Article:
Critical numbers occur where there is a break in the slope, or the slope is horizontal.
So first we need to find the equation for the slope, which we can do by finding the derivative:
Now we know that sine is a continuous function, so there are no places where it will break (ie, where there is no graph such as at zero on 1/x)
So we set it equal to zero and solve
For this step, if you visualize it in your mind (the unit circle, with theta moving along it's perimeter, and 2theta moving along twice as fast, ie visualize their values in your head by moving theta along the circle, and seeing how 2theta moves twice as fast, this will help you find the correct values), you can see that starting at zero, both of these will return zero. As you move the one around (I'm doing this mentally), you can see that as you go through pi/6, the one that is twice as far will be on pi/3, which has a larger sine, then up to pi/4, and the 2x has a value of pi/2, then pi/3, and the other has a value of 2pi/3, which both have the same sine, so theta = pi/3 is another answer. Then keep moving it, you hit (pi/2, pi), (2pi/3, 4pi/3), (3pi/4, 3pi/2), (5pi/6, 5pi/3), (pi,2pi) and these two both have the same height on the unit circle, so they both return zero as well.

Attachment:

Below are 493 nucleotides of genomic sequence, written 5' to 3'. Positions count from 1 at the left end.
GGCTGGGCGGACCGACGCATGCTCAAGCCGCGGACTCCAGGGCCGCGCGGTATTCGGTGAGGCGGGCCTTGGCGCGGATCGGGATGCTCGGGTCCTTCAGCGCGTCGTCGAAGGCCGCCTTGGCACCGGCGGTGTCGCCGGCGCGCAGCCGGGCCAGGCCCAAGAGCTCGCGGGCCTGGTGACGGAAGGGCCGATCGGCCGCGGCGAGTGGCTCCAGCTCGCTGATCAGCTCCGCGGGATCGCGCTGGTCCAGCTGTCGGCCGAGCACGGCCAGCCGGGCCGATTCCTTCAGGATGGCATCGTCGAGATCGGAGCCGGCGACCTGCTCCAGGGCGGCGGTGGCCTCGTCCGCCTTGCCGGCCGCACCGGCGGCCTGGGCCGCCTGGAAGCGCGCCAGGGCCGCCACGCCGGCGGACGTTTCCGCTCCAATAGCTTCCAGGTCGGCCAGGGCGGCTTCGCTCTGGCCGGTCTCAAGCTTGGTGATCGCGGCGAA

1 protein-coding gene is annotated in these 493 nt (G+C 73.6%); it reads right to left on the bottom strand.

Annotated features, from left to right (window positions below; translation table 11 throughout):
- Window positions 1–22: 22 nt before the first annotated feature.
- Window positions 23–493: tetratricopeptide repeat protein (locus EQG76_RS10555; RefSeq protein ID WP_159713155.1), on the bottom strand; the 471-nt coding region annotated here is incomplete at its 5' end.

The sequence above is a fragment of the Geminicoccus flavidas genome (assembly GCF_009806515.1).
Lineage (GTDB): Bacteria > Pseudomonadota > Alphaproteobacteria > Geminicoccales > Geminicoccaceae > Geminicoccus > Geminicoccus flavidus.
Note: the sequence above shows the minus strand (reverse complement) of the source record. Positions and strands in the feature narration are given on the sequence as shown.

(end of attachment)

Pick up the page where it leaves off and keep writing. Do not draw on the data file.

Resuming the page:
Keep moving the value of theta in your mind like this, and you will see that there should be one last value, between 3pi/2 and 2pi, it turns out that value is 5pi/3, so your solutions are theta = 0, pi/3, pi, 5pi/3
These are then your critical numbers.
I don't think you need to include the endpoints, but I don't remember.
The reason these values are critical, is because when the derivative is equal to zero, the slope of your function is horizontal. Any time the slope changes directions, it must level out first, so these critical points are potentially where maximum and minimum values are.